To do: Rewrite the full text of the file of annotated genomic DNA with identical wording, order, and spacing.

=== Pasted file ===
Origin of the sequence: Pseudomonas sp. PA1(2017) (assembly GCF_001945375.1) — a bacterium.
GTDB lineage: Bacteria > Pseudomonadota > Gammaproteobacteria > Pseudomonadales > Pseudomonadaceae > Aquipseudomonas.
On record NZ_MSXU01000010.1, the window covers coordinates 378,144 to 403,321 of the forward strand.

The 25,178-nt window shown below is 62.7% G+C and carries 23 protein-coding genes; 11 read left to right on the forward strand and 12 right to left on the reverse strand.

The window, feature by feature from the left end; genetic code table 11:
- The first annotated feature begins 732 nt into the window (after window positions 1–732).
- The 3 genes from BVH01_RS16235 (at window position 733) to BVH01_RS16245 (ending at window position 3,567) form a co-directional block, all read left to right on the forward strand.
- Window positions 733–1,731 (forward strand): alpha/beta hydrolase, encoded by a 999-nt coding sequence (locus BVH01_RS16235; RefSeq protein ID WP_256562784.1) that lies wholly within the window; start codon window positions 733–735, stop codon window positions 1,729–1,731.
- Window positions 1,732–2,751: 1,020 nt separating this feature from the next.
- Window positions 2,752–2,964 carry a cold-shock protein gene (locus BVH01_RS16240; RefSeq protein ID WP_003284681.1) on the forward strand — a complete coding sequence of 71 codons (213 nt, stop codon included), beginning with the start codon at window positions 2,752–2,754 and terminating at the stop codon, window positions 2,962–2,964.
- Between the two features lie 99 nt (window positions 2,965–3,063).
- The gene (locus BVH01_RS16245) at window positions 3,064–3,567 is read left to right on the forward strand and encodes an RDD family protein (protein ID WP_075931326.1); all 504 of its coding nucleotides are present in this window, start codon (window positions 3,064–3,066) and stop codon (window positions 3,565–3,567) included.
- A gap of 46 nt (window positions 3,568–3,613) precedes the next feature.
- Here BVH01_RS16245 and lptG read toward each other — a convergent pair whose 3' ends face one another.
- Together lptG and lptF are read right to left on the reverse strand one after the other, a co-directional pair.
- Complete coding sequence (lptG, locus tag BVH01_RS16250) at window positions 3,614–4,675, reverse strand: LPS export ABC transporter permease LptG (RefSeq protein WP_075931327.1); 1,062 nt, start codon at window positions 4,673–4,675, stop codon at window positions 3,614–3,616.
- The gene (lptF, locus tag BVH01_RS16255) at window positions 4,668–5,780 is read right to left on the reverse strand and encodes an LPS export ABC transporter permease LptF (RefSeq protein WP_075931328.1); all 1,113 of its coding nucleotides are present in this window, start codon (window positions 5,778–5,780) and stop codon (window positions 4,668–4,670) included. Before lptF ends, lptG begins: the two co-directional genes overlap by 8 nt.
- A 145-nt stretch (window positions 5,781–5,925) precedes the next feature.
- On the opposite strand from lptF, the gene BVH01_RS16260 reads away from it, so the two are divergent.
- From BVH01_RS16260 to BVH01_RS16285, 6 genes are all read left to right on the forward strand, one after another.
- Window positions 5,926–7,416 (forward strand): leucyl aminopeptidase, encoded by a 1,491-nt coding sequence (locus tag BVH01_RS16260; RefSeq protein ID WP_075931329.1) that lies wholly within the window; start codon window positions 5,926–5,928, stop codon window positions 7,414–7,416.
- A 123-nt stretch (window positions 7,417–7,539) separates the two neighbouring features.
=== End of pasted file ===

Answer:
Origin of the sequence: Pseudomonas sp. PA1(2017) (assembly GCF_001945375.1) — a bacterium.
GTDB lineage: Bacteria > Pseudomonadota > Gammaproteobacteria > Pseudomonadales > Pseudomonadaceae > Aquipseudomonas.
On record NZ_MSXU01000010.1, the window covers coordinates 378,144 to 403,321 of the forward strand.

The 25,178-nt window shown below is 62.7% G+C and carries 23 protein-coding genes; 11 read left to right on the forward strand and 12 right to left on the reverse strand.

The window, feature by feature from the left end; genetic code table 11:
- The first annotated feature begins 732 nt into the window (after window positions 1–732).
- The 3 genes from BVH01_RS16235 (at window position 733) to BVH01_RS16245 (ending at window position 3,567) form a co-directional block, all read left to right on the forward strand.
- Window positions 733–1,731 (forward strand): alpha/beta hydrolase, encoded by a 999-nt coding sequence (locus BVH01_RS16235; RefSeq protein ID WP_256562784.1) that lies wholly within the window; start codon window positions 733–735, stop codon window positions 1,729–1,731.
- Window positions 1,732–2,751: 1,020 nt separating this feature from the next.
- Window positions 2,752–2,964 carry a cold-shock protein gene (locus BVH01_RS16240; RefSeq protein ID WP_003284681.1) on the forward strand — a complete coding sequence of 71 codons (213 nt, stop codon included), beginning with the start codon at window positions 2,752–2,754 and terminating at the stop codon, window positions 2,962–2,964.
- Between the two features lie 99 nt (window positions 2,965–3,063).
- The gene (locus BVH01_RS16245) at window positions 3,064–3,567 is read left to right on the forward strand and encodes an RDD family protein (protein ID WP_075931326.1); all 504 of its coding nucleotides are present in this window, start codon (window positions 3,064–3,066) and stop codon (window positions 3,565–3,567) included.
- A gap of 46 nt (window positions 3,568–3,613) precedes the next feature.
- Here BVH01_RS16245 and lptG read toward each other — a convergent pair whose 3' ends face one another.
- Together lptG and lptF are read right to left on the reverse strand one after the other, a co-directional pair.
- Complete coding sequence (lptG, locus tag BVH01_RS16250) at window positions 3,614–4,675, reverse strand: LPS export ABC transporter permease LptG (RefSeq protein WP_075931327.1); 1,062 nt, start codon at window positions 4,673–4,675, stop codon at window positions 3,614–3,616.
- The gene (lptF, locus tag BVH01_RS16255) at window positions 4,668–5,780 is read right to left on the reverse strand and encodes an LPS export ABC transporter permease LptF (RefSeq protein WP_075931328.1); all 1,113 of its coding nucleotides are present in this window, start codon (window positions 5,778–5,780) and stop codon (window positions 4,668–4,670) included. Before lptF ends, lptG begins: the two co-directional genes overlap by 8 nt.
- A 145-nt stretch (window positions 5,781–5,925) precedes the next feature.
- On the opposite strand from lptF, the gene BVH01_RS16260 reads away from it, so the two are divergent.
- From BVH01_RS16260 to BVH01_RS16285, 6 genes are all read left to right on the forward strand, one after another.
- Window positions 5,926–7,416 (forward strand): leucyl aminopeptidase, encoded by a 1,491-nt coding sequence (locus tag BVH01_RS16260; RefSeq protein ID WP_075931329.1) that lies wholly within the window; start codon window positions 5,926–5,928, stop codon window positions 7,414–7,416.
- A 123-nt stretch (window positions 7,417–7,539) separates the two neighbouring features.